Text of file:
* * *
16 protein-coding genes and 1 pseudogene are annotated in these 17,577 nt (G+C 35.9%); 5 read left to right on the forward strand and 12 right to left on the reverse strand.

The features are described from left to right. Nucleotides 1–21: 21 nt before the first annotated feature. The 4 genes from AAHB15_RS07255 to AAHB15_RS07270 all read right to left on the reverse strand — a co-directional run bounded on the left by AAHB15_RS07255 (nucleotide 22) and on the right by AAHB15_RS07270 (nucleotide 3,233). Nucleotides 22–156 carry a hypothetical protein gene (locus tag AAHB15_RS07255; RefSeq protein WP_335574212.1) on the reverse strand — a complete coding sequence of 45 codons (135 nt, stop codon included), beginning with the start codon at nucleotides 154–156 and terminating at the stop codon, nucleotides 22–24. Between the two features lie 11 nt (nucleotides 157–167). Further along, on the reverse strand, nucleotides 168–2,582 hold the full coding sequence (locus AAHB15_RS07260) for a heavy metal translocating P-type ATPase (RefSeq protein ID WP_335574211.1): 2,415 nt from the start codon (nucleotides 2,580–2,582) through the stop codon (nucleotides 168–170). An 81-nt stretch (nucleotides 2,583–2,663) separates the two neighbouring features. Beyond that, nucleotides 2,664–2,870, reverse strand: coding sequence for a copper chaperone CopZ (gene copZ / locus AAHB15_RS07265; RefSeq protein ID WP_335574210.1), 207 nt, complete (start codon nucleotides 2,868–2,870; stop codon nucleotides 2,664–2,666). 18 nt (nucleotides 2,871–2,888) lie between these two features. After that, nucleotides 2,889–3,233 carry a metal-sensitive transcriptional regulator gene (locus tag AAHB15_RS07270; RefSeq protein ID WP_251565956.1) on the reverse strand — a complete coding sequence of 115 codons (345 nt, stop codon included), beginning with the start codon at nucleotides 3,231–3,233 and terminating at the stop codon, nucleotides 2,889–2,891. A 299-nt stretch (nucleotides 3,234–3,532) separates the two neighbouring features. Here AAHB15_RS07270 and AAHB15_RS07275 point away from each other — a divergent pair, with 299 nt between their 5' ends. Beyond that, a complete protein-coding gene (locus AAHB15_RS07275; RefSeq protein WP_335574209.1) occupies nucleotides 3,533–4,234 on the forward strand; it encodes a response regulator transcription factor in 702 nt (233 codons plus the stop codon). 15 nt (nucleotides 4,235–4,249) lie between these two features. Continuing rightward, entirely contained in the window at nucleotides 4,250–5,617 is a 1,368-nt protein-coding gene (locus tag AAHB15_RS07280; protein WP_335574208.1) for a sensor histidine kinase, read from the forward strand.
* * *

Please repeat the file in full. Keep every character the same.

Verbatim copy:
16 protein-coding genes and 1 pseudogene are annotated in these 17,577 nt (G+C 35.9%); 5 read left to right on the forward strand and 12 right to left on the reverse strand.

The features are described from left to right. Nucleotides 1–21: 21 nt before the first annotated feature. The 4 genes from AAHB15_RS07255 to AAHB15_RS07270 all read right to left on the reverse strand — a co-directional run bounded on the left by AAHB15_RS07255 (nucleotide 22) and on the right by AAHB15_RS07270 (nucleotide 3,233). Nucleotides 22–156 carry a hypothetical protein gene (locus tag AAHB15_RS07255; RefSeq protein WP_335574212.1) on the reverse strand — a complete coding sequence of 45 codons (135 nt, stop codon included), beginning with the start codon at nucleotides 154–156 and terminating at the stop codon, nucleotides 22–24. Between the two features lie 11 nt (nucleotides 157–167). Further along, on the reverse strand, nucleotides 168–2,582 hold the full coding sequence (locus AAHB15_RS07260) for a heavy metal translocating P-type ATPase (RefSeq protein ID WP_335574211.1): 2,415 nt from the start codon (nucleotides 2,580–2,582) through the stop codon (nucleotides 168–170). An 81-nt stretch (nucleotides 2,583–2,663) separates the two neighbouring features. Beyond that, nucleotides 2,664–2,870, reverse strand: coding sequence for a copper chaperone CopZ (gene copZ / locus AAHB15_RS07265; RefSeq protein ID WP_335574210.1), 207 nt, complete (start codon nucleotides 2,868–2,870; stop codon nucleotides 2,664–2,666). 18 nt (nucleotides 2,871–2,888) lie between these two features. After that, nucleotides 2,889–3,233 carry a metal-sensitive transcriptional regulator gene (locus tag AAHB15_RS07270; RefSeq protein ID WP_251565956.1) on the reverse strand — a complete coding sequence of 115 codons (345 nt, stop codon included), beginning with the start codon at nucleotides 3,231–3,233 and terminating at the stop codon, nucleotides 2,889–2,891. A 299-nt stretch (nucleotides 3,234–3,532) separates the two neighbouring features. Here AAHB15_RS07270 and AAHB15_RS07275 point away from each other — a divergent pair, with 299 nt between their 5' ends. Beyond that, a complete protein-coding gene (locus AAHB15_RS07275; RefSeq protein WP_335574209.1) occupies nucleotides 3,533–4,234 on the forward strand; it encodes a response regulator transcription factor in 702 nt (233 codons plus the stop codon). 15 nt (nucleotides 4,235–4,249) lie between these two features. Continuing rightward, entirely contained in the window at nucleotides 4,250–5,617 is a 1,368-nt protein-coding gene (locus tag AAHB15_RS07280; protein WP_335574208.1) for a sensor histidine kinase, read from the forward strand.